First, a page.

April 5, 2020 at 03:02 AM · Joel, I resonate (so to speak) with your idea of guiding the bow through an imaginary groove in the string. That’s exactly what it feels like, but it’s hard to explain that to someone who is coarsely chopping his way through the string. I paraphrase what Carl Flesch said about the rosin and the hair: The rosin makes tiny particles stick out from the hair at 90 degrees. Hence, if the bow is gliding perfectly horizontally, thousands of little guitar picks will pluck the string. He said that in the 1920s. I never heard that from anyone since. It makes so much sense.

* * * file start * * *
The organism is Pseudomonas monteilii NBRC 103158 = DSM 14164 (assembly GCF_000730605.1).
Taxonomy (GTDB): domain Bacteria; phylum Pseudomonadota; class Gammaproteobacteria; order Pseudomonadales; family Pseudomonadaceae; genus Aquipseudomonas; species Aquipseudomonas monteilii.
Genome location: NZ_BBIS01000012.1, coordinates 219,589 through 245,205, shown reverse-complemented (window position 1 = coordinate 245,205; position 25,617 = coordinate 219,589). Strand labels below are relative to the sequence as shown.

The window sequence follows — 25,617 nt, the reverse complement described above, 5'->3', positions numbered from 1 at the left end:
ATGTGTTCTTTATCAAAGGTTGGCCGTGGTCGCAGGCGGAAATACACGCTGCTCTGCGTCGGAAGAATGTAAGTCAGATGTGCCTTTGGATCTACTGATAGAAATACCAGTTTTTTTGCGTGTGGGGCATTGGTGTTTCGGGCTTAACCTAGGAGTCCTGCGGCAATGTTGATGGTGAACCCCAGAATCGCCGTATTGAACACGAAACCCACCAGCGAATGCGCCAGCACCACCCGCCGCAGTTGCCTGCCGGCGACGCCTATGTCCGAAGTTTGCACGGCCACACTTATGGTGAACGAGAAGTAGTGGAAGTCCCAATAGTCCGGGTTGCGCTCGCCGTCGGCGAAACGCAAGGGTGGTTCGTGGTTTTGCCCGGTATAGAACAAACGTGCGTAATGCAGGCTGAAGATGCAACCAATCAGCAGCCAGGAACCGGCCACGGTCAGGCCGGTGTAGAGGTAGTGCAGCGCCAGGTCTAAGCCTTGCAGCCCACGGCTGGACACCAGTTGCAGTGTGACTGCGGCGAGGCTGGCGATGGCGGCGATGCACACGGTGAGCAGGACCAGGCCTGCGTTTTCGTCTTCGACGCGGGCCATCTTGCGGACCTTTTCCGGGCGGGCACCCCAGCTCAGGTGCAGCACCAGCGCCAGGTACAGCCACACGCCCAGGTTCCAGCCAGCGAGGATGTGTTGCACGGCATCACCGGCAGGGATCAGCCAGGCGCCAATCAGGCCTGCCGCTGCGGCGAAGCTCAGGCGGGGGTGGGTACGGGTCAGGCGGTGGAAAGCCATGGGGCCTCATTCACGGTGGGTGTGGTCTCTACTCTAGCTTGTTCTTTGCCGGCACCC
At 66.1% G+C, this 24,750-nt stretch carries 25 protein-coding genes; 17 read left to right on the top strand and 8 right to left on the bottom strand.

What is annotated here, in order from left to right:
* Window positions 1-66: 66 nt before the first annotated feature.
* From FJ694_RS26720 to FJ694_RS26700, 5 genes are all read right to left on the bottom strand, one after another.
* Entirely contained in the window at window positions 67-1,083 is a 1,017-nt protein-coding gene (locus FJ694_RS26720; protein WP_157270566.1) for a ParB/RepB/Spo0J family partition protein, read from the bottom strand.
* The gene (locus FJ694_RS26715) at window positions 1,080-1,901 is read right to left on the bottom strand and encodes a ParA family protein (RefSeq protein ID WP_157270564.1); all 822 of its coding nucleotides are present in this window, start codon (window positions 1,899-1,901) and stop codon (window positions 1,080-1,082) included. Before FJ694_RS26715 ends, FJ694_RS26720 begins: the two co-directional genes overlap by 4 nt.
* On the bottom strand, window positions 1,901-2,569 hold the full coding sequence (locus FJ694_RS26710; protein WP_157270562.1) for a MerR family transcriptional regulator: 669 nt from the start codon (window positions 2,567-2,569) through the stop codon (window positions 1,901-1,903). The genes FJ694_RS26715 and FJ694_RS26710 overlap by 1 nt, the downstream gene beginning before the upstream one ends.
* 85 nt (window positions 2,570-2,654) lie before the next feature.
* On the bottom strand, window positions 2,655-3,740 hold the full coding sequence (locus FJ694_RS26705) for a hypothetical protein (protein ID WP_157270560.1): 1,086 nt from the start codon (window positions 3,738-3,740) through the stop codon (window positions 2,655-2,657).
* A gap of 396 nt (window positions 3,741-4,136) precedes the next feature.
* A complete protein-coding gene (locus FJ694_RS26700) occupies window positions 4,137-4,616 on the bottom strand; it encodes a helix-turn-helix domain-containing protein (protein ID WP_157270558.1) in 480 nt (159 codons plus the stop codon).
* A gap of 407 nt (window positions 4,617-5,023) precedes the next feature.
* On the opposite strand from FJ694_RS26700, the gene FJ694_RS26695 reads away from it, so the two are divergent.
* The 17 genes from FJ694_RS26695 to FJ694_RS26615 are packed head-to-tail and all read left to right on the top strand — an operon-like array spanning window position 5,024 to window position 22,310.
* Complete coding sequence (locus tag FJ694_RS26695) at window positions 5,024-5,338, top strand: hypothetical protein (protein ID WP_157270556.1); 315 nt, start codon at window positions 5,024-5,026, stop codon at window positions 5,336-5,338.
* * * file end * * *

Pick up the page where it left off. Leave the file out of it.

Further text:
Can you please explain what “flopping sideways, but makes a kink in the string...” means?

April 5, 2020 at 04:51 PM · continued,-- In illustrations we see the string vibration as a shallow arc on each side of where the string is, when at rest. But what actually happens is that the bow forces the string into a kink, like a shallow sawtooth, this displacement travels out to the nut, bounces back to the bridge, once for each cycle; 440 times/ second for the open A. Hope that make sense. Is the hair just a carrier for the rosin, or does the rosin make the hair work better ? I'm not sure about that. I have some cheap bows that are not worth re-hairing, so after years of use, I just use sticky cello-grade rosin.

April 5, 2020 at 09:46 PM · It does make sense, Joel. All in all, I find the hairs and string to be one of the most efficient forms of energy.